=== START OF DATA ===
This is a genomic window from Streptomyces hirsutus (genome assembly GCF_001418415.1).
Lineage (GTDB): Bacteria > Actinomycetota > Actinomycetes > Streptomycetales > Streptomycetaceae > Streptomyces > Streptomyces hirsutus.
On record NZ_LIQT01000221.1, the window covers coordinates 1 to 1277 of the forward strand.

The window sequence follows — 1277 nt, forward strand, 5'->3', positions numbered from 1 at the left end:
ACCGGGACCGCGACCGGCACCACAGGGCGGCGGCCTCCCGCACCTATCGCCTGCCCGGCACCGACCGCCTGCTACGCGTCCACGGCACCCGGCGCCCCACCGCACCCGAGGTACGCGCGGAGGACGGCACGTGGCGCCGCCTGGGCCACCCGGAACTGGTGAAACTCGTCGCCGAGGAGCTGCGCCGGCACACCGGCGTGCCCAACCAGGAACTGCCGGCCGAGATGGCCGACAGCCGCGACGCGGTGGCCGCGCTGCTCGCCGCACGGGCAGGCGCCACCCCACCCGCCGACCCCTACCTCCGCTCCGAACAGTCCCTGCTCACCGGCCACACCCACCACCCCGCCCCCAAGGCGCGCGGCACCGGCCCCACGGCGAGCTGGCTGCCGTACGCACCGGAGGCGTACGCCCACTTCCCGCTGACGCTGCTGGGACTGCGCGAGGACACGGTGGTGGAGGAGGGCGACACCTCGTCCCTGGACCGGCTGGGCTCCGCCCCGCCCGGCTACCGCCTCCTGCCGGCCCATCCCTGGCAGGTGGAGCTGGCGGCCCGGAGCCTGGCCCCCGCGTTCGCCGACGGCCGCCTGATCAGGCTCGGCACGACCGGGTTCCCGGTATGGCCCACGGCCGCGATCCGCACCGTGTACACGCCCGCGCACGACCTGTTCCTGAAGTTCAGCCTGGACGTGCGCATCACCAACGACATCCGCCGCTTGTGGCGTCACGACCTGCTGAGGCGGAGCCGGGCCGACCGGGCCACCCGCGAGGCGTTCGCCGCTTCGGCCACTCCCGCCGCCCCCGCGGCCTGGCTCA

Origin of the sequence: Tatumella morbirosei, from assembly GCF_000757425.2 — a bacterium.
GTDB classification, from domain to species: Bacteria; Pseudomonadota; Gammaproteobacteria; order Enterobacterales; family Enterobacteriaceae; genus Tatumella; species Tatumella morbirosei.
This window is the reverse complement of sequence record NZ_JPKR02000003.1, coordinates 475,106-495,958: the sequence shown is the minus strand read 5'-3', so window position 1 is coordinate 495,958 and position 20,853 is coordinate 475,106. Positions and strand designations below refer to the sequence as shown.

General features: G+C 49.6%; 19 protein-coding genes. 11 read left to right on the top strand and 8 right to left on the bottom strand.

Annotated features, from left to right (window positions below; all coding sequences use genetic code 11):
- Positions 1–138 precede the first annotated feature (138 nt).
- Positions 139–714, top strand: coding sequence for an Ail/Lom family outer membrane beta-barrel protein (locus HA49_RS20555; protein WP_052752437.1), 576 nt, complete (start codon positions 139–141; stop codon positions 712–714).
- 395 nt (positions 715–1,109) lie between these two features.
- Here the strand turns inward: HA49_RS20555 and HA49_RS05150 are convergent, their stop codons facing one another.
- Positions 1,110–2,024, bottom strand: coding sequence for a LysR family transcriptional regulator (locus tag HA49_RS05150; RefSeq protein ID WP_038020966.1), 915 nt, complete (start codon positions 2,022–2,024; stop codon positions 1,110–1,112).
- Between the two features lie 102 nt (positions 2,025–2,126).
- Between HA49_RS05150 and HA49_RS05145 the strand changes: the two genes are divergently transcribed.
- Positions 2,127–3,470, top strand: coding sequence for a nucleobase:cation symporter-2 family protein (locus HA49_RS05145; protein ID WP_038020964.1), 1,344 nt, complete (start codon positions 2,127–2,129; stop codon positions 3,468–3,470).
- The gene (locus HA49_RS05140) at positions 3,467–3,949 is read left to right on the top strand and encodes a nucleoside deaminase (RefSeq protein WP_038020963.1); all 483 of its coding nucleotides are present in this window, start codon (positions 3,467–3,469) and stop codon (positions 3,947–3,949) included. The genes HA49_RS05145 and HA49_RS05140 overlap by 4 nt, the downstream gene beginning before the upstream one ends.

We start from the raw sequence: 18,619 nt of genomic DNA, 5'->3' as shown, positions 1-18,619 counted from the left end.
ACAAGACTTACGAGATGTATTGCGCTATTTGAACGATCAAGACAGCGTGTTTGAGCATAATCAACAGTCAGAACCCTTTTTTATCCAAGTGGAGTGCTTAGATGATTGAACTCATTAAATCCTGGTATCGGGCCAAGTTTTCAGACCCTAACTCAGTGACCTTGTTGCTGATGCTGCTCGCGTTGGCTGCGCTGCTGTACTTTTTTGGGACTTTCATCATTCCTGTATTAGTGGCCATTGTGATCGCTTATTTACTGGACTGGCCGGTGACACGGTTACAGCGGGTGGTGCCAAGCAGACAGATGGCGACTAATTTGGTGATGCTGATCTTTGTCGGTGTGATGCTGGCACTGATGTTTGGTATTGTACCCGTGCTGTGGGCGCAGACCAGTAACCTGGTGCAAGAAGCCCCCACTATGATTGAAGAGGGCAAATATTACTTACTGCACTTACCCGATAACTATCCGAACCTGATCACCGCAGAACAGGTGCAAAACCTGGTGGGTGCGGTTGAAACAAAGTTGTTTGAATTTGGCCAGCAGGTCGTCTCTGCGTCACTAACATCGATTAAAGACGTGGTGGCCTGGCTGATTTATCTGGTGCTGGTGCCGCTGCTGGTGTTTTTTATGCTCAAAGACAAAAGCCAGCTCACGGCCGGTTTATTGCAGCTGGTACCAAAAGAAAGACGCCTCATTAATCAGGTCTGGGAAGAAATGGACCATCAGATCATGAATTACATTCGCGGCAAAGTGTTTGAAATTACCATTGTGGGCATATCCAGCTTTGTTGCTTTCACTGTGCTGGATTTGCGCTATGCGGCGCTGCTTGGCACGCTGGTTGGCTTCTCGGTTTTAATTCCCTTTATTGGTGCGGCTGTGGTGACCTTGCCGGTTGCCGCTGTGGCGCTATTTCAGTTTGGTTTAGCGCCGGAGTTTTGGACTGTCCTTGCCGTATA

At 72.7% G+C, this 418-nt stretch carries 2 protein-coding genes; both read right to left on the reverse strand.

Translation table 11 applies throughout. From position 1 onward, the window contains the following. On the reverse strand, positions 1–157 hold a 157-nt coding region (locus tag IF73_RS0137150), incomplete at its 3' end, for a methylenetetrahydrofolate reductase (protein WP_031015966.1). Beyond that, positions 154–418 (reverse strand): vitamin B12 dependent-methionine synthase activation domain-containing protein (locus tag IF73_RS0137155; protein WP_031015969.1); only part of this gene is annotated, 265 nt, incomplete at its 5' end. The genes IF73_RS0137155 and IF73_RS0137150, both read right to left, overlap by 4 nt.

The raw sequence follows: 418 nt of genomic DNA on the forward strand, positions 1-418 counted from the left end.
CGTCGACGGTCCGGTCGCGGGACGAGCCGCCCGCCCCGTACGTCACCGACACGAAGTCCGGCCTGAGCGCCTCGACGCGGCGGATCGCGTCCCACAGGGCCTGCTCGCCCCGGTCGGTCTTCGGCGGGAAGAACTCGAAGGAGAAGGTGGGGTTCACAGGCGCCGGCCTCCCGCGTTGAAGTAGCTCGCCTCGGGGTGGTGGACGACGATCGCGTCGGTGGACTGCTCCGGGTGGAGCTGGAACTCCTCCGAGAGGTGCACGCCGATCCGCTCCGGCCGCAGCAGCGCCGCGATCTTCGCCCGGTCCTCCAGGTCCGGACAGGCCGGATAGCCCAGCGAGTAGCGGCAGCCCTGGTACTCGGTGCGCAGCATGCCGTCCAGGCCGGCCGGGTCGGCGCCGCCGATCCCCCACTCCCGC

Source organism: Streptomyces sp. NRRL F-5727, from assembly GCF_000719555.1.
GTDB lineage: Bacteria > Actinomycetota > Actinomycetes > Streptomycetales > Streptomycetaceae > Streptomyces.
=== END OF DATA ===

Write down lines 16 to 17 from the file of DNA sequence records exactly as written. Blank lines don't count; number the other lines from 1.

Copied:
- Between the two features lie 102 nt (positions 2,025–2,126).
- Between HA49_RS05150 and HA49_RS05145 the strand changes: the two genes are divergently transcribed.